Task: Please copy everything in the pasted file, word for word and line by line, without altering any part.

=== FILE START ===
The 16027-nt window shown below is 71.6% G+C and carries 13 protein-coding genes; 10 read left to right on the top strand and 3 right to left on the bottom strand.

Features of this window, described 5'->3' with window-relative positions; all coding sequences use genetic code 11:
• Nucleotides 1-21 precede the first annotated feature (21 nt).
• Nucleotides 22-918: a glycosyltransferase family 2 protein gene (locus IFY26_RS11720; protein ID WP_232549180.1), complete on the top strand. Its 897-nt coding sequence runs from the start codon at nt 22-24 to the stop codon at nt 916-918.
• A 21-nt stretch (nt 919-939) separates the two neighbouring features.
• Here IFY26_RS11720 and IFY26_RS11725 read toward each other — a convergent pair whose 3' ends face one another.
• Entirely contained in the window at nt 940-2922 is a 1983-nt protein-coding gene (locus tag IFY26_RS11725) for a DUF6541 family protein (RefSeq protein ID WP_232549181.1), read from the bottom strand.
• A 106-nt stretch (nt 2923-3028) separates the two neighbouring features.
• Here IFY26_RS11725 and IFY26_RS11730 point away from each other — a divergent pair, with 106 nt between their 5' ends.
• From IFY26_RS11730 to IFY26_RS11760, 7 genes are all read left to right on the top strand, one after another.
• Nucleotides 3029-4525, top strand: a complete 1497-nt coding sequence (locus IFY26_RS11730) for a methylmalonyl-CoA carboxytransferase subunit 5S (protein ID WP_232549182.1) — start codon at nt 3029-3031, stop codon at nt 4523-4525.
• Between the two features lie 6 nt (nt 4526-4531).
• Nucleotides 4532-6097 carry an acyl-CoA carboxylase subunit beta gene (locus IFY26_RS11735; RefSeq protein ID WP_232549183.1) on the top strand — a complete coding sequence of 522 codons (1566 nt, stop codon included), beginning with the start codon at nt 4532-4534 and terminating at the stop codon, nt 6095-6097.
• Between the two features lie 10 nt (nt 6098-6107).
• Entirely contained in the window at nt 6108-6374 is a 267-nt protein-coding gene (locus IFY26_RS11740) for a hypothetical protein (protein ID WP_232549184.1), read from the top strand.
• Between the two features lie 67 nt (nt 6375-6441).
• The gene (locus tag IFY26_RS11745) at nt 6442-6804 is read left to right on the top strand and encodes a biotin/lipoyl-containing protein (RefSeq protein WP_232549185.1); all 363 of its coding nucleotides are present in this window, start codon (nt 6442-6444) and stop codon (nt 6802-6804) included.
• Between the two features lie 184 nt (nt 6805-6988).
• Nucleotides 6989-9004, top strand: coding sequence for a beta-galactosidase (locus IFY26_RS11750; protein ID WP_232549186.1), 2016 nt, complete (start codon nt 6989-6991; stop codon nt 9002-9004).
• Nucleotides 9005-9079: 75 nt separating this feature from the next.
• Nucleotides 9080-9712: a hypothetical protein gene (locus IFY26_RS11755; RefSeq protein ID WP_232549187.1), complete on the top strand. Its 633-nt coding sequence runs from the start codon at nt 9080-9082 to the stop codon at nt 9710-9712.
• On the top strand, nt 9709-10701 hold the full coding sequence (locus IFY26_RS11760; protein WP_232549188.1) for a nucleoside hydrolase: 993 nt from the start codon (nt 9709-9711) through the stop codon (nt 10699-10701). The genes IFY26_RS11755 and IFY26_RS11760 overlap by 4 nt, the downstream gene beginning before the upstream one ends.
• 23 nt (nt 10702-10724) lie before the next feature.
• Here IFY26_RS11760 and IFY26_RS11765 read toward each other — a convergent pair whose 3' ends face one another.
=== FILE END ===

The 16027-nt window shown below is 71.6% G+C and carries 13 protein-coding genes; 10 read left to right on the top strand and 3 right to left on the bottom strand.

Features of this window, described 5'->3' with window-relative positions; all coding sequences use genetic code 11:
• Nucleotides 1-21 precede the first annotated feature (21 nt).
• Nucleotides 22-918: a glycosyltransferase family 2 protein gene (locus IFY26_RS11720; protein ID WP_232549180.1), complete on the top strand. Its 897-nt coding sequence runs from the start codon at nt 22-24 to the stop codon at nt 916-918.
• A 21-nt stretch (nt 919-939) separates the two neighbouring features.
• Here IFY26_RS11720 and IFY26_RS11725 read toward each other — a convergent pair whose 3' ends face one another.
• Entirely contained in the window at nt 940-2922 is a 1983-nt protein-coding gene (locus tag IFY26_RS11725) for a DUF6541 family protein (RefSeq protein ID WP_232549181.1), read from the bottom strand.
• A 106-nt stretch (nt 2923-3028) separates the two neighbouring features.
• Here IFY26_RS11725 and IFY26_RS11730 point away from each other — a divergent pair, with 106 nt between their 5' ends.
• From IFY26_RS11730 to IFY26_RS11760, 7 genes are all read left to right on the top strand, one after another.
• Nucleotides 3029-4525, top strand: a complete 1497-nt coding sequence (locus IFY26_RS11730) for a methylmalonyl-CoA carboxytransferase subunit 5S (protein ID WP_232549182.1) — start codon at nt 3029-3031, stop codon at nt 4523-4525.
• Between the two features lie 6 nt (nt 4526-4531).
• Nucleotides 4532-6097 carry an acyl-CoA carboxylase subunit beta gene (locus IFY26_RS11735; RefSeq protein ID WP_232549183.1) on the top strand — a complete coding sequence of 522 codons (1566 nt, stop codon included), beginning with the start codon at nt 4532-4534 and terminating at the stop codon, nt 6095-6097.
• Between the two features lie 10 nt (nt 6098-6107).
• Entirely contained in the window at nt 6108-6374 is a 267-nt protein-coding gene (locus IFY26_RS11740) for a hypothetical protein (protein ID WP_232549184.1), read from the top strand.
• Between the two features lie 67 nt (nt 6375-6441).
• The gene (locus tag IFY26_RS11745) at nt 6442-6804 is read left to right on the top strand and encodes a biotin/lipoyl-containing protein (RefSeq protein WP_232549185.1); all 363 of its coding nucleotides are present in this window, start codon (nt 6442-6444) and stop codon (nt 6802-6804) included.
• Between the two features lie 184 nt (nt 6805-6988).
• Nucleotides 6989-9004, top strand: coding sequence for a beta-galactosidase (locus IFY26_RS11750; protein ID WP_232549186.1), 2016 nt, complete (start codon nt 6989-6991; stop codon nt 9002-9004).
• Nucleotides 9005-9079: 75 nt separating this feature from the next.
• Nucleotides 9080-9712: a hypothetical protein gene (locus IFY26_RS11755; RefSeq protein ID WP_232549187.1), complete on the top strand. Its 633-nt coding sequence runs from the start codon at nt 9080-9082 to the stop codon at nt 9710-9712.
• On the top strand, nt 9709-10701 hold the full coding sequence (locus IFY26_RS11760; protein WP_232549188.1) for a nucleoside hydrolase: 993 nt from the start codon (nt 9709-9711) through the stop codon (nt 10699-10701). The genes IFY26_RS11755 and IFY26_RS11760 overlap by 4 nt, the downstream gene beginning before the upstream one ends.
• 23 nt (nt 10702-10724) lie before the next feature.
• Here IFY26_RS11760 and IFY26_RS11765 read toward each other — a convergent pair whose 3' ends face one another.